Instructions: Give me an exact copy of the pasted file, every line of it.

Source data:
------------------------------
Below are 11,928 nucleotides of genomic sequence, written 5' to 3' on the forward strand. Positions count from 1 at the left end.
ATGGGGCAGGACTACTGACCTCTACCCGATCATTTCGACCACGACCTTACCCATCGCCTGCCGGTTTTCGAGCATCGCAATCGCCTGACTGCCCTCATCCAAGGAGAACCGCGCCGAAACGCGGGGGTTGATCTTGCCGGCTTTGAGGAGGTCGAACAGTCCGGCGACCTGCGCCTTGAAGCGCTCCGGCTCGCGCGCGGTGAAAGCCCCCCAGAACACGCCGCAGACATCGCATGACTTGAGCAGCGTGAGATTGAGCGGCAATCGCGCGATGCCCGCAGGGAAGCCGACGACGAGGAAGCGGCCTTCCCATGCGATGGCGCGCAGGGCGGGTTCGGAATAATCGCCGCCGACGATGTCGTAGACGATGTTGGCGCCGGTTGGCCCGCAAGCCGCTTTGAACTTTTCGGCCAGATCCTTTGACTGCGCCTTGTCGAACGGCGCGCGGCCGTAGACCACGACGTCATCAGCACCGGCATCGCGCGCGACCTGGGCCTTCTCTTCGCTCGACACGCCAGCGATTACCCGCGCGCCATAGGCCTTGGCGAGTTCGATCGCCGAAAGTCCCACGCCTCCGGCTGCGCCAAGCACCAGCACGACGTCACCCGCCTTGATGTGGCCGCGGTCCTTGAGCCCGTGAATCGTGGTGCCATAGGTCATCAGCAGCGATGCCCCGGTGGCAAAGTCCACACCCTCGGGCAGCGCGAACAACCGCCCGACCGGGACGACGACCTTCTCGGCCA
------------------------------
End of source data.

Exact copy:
Below are 11,928 nucleotides of genomic sequence, written 5' to 3' on the forward strand. Positions count from 1 at the left end.
ATGGGGCAGGACTACTGACCTCTACCCGATCATTTCGACCACGACCTTACCCATCGCCTGCCGGTTTTCGAGCATCGCAATCGCCTGACTGCCCTCATCCAAGGAGAACCGCGCCGAAACGCGGGGGTTGATCTTGCCGGCTTTGAGGAGGTCGAACAGTCCGGCGACCTGCGCCTTGAAGCGCTCCGGCTCGCGCGCGGTGAAAGCCCCCCAGAACACGCCGCAGACATCGCATGACTTGAGCAGCGTGAGATTGAGCGGCAATCGCGCGATGCCCGCAGGGAAGCCGACGACGAGGAAGCGGCCTTCCCATGCGATGGCGCGCAGGGCGGGTTCGGAATAATCGCCGCCGACGATGTCGTAGACGATGTTGGCGCCGGTTGGCCCGCAAGCCGCTTTGAACTTTTCGGCCAGATCCTTTGACTGCGCCTTGTCGAACGGCGCGCGGCCGTAGACCACGACGTCATCAGCACCGGCATCGCGCGCGACCTGGGCCTTCTCTTCGCTCGACACGCCAGCGATTACCCGCGCGCCATAGGCCTTGGCGAGTTCGATCGCCGAAAGTCCCACGCCTCCGGCTGCGCCAAGCACCAGCACGACGTCACCCGCCTTGATGTGGCCGCGGTCCTTGAGCCCGTGAATCGTGGTGCCATAGGTCATCAGCAGCGATGCCCCGGTGGCAAAGTCCACACCCTCGGGCAGCGCGAACAACCGCCCGACCGGGACGACGACCTTCTCGGCCA